As Coyle explains, "One of the quickest ways to deepen practice is also one of the simplest: Close your eyes. . . It sweeps away distraction and engages your other senses to provide new feedback. It helps you engrave the blueprint of a task on your brain by making even a familar skill seem strange and fresh."
I realized while reading this that I've asked my choir to close their eyes and sing in the past, but I haven't done it for quite a while. This does several things: as Coyle mentions, it "sweeps away distraction" and makes "even a familiar skill seem strange and fresh." But it also forces the choir to listen much more intensely. They have to listen and use other skills (maintaining an inner sense of pulse) to stay together as an ensemble without watching you conduct (and perhaps you realize you aren't as necessary as you thought! Or better, you can use your gesture more for shape and direction than keeping time).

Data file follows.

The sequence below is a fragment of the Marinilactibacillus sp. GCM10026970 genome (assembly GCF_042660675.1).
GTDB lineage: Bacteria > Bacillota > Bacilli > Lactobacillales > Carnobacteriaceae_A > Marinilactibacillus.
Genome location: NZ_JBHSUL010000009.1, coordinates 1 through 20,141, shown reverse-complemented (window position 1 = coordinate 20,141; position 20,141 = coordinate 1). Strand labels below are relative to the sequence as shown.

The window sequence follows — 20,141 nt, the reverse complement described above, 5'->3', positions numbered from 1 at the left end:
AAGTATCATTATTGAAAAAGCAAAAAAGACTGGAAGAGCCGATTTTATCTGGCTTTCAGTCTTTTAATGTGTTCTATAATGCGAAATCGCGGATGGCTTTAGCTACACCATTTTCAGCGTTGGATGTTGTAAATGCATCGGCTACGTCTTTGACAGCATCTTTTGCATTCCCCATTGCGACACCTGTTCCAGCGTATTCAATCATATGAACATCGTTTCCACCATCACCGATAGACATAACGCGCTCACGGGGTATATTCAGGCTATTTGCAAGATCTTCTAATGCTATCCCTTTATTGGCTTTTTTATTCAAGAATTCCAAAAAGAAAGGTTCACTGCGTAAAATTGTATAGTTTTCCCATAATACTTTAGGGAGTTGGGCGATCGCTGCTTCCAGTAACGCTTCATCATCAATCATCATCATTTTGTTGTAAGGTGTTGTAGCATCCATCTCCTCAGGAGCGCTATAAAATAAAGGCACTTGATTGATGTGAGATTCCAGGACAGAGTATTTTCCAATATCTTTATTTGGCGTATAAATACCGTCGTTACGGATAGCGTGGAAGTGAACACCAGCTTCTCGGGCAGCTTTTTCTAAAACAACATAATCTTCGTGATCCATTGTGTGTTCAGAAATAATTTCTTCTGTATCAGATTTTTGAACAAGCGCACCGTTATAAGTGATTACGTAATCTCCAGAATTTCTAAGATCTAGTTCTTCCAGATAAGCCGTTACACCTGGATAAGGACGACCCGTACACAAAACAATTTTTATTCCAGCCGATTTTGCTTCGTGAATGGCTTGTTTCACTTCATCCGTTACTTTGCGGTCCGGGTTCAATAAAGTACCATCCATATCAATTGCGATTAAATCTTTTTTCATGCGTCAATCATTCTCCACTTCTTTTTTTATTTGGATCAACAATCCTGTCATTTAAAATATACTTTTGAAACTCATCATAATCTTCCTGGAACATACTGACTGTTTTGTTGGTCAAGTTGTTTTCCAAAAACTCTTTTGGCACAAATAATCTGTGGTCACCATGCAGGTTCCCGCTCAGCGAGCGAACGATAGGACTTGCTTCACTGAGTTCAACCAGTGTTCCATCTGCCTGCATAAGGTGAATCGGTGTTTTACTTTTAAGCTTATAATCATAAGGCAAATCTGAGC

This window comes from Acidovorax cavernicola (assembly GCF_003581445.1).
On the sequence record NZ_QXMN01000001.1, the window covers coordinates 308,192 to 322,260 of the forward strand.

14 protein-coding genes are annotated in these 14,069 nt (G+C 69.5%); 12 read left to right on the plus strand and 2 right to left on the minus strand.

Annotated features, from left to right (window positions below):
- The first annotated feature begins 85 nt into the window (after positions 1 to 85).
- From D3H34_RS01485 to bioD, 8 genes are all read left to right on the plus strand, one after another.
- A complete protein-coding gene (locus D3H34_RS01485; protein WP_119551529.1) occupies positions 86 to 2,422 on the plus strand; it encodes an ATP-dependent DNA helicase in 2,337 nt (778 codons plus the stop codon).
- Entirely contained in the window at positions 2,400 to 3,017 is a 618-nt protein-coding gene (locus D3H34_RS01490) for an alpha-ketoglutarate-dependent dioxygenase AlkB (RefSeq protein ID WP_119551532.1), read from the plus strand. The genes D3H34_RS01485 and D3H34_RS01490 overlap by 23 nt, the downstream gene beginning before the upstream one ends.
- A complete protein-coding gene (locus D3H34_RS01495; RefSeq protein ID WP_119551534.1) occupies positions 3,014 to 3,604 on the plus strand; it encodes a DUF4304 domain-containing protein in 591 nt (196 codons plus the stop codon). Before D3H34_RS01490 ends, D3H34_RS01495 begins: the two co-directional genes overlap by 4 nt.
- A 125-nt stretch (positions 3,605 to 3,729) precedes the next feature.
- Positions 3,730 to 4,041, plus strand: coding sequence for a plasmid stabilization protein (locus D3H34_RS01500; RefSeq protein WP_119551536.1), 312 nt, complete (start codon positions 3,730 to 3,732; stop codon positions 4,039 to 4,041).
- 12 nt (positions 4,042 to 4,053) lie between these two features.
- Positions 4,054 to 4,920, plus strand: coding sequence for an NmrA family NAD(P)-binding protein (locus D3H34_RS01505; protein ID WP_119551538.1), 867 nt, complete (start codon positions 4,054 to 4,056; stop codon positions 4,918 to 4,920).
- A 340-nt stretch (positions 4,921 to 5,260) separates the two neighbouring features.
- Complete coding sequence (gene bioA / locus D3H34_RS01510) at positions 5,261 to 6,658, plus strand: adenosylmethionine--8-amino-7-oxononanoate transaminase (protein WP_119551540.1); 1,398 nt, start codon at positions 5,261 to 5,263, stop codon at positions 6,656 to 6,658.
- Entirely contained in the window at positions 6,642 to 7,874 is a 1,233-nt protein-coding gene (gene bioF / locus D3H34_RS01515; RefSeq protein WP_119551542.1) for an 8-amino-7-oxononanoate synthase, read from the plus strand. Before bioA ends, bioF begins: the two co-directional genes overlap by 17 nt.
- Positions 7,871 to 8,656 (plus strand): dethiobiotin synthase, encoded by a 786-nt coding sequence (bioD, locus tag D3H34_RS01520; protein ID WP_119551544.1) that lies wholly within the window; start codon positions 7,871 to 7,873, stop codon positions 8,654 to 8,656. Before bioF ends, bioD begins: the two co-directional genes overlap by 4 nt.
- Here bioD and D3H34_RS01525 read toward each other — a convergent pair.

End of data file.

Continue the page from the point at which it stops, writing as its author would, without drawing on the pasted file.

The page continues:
I do sometimes stop conducting and ask my ensemble to sing without me—I want them to shape phrases independently, to concentrate on subtle details of ensemble, even learning to feel ritards together.